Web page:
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Medical technician Amira Doudou prepares samples at the University Hospital Institute for Infectious Diseases in Marseille, France, Jan. 13, 2021, to study the highly contagious COVID-19 variant. (AP Photo/Daniel Cole)

Why new COVID-19 variants are on the rise

Francesca Passer, a registered pharmacist technician, carefully fills a syringe with the Pfizer-BioNTech COVID-19 mRNA vaccine at a vaccine clinic during the COVID-19 pandemic in Toronto on Dec. 15, 2020. THE CANADIAN PRESS/Nathan Denette

How COVID-19 vaccinations could be mandated

At critical developmental periods when young children are learning about themselves, others and the world, they are frequently seeing pain portrayed unrealistically in kids’ TV shows and movies. (Shutterstock)

Disney, Pixar and Netflix teach kids the wrong messages about pain

In children’s media, pain is depicted alarmingly frequently, usually unrealistically and often violently, but without empathy or help. These images of pain send all the wrong messages.
A volunteer gets an injection of Moderna’s possible COVID-19 vaccine on July 27, 2020. Moderna announced Nov. 16 that its vaccine is proving highly effective in a major trial. (AP Photo/Hans Pennink)

How Pfizer’s and Moderna’s 95% effective mRNA shots work

Two pharma companies have announced early COVID-19 vaccine trial results with over 90 per cent effectiveness. What does that mean for getting back to normal?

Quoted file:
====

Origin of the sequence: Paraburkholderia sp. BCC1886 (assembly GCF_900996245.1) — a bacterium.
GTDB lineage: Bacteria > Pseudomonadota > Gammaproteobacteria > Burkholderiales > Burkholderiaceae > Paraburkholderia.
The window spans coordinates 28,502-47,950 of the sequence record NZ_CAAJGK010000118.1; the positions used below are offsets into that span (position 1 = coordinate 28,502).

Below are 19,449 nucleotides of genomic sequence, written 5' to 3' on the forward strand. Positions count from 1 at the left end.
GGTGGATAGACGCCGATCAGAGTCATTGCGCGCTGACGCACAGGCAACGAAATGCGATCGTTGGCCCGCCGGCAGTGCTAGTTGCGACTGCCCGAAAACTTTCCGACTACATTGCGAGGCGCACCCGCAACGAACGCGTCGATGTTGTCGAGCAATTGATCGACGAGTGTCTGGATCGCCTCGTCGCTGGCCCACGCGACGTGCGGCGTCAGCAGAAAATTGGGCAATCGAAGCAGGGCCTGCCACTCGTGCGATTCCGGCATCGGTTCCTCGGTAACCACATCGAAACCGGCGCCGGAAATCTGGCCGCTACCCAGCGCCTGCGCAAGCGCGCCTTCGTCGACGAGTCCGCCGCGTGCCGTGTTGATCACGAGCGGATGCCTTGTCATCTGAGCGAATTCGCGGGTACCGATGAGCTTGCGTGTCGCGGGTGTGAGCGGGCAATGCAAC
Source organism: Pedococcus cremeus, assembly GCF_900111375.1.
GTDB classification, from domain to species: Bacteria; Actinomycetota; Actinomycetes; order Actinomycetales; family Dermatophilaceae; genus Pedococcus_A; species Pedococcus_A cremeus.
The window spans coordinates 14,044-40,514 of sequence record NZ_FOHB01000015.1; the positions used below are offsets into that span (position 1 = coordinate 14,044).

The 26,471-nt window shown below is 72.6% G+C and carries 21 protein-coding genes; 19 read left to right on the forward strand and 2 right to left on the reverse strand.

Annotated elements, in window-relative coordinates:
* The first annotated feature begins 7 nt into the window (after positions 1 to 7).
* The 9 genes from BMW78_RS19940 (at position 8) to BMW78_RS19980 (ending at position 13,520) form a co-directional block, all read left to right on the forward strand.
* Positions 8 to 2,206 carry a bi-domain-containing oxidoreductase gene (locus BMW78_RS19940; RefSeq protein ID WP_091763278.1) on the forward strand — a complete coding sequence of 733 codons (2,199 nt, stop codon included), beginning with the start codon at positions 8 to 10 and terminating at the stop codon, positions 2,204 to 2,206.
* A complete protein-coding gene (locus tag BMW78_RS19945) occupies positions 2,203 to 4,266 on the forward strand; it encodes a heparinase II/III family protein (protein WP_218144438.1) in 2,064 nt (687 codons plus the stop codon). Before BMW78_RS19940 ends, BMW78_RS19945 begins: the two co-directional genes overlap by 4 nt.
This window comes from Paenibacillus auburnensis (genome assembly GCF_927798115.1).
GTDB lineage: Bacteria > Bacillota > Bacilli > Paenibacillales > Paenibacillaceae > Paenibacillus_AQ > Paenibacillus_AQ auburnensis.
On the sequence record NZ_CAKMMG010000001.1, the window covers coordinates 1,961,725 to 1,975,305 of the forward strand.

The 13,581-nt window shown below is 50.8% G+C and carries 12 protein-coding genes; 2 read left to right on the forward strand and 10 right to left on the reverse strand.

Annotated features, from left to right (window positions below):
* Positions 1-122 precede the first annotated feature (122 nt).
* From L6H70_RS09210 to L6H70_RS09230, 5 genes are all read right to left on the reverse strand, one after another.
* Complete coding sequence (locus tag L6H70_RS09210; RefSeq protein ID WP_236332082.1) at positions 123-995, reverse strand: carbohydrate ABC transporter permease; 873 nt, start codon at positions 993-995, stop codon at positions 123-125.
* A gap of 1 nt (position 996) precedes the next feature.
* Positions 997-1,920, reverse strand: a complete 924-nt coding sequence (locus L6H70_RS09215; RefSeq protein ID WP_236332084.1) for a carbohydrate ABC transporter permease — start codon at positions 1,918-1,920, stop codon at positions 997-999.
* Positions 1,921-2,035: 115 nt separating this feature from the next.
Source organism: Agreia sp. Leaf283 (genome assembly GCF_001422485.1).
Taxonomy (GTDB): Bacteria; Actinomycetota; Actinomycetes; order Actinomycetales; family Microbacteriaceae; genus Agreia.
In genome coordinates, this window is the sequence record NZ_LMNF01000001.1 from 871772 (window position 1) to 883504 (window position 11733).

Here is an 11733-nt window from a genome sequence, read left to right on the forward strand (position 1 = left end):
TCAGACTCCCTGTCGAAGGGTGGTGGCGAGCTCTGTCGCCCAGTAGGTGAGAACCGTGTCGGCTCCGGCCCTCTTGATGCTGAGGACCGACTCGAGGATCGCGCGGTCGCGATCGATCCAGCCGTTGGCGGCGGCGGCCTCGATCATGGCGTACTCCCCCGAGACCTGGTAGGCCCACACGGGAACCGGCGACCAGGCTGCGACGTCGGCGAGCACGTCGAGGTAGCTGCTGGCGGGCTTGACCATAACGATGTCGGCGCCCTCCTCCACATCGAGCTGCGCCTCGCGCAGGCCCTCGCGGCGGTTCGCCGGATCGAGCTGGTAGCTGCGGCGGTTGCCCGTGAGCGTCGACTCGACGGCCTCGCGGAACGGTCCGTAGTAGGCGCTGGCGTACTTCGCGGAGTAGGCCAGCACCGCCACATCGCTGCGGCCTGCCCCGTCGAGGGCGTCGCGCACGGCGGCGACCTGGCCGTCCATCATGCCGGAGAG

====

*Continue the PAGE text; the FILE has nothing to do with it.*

The risk of transmitting COVID-19 is much higher indoors due to proximity to other people and building ventilation systems. (Shutterstock)

Improving building ventilation can help control COVID-19

Studying how SARS-CoV-2, the virus that causes COVID-19, travels through indoor air spaces can help reduce transmission risk.
A nurse at the Royal Free Hospital in London simulates the administration of the Pfizer vaccine on Dec. 4, 2020 to support staff training ahead of the rollout in the United Kingdom. (Yui Mok/Pool Photo via AP)

Which age group should get the COVID-19 vaccine first?

If supplies of COVID-19 vaccine are initially limited, who should be vaccinated first? A mathematical model shows when and why it’s best to start with the young, and when older people should go first.
The pharmaceutical industry opposes the suspension of intellectual property rights on COVID-19 vaccines and treatments, and no pharma companies have yet contributed to the COVID-19 Technology Access Pool. (Shutterstock)

Profit, not altruism, motivates COVID-19 vaccine development

We should applaud drug companies for developing COVID-19 vaccines in record time, but let’s not be under any illusion about the profits that are motivating them.
For people with disabilities, prescription drug costs are often layered on top of other health-related costs. (Shutterstock)

Canadians with disabilities are rationing drugs due to high costs

Any pharmacare plan that aims to remove financial barriers to treatment and eliminate inequities should prioritize those who face the highest out-of-pocket drug costs, such as people with disabilities.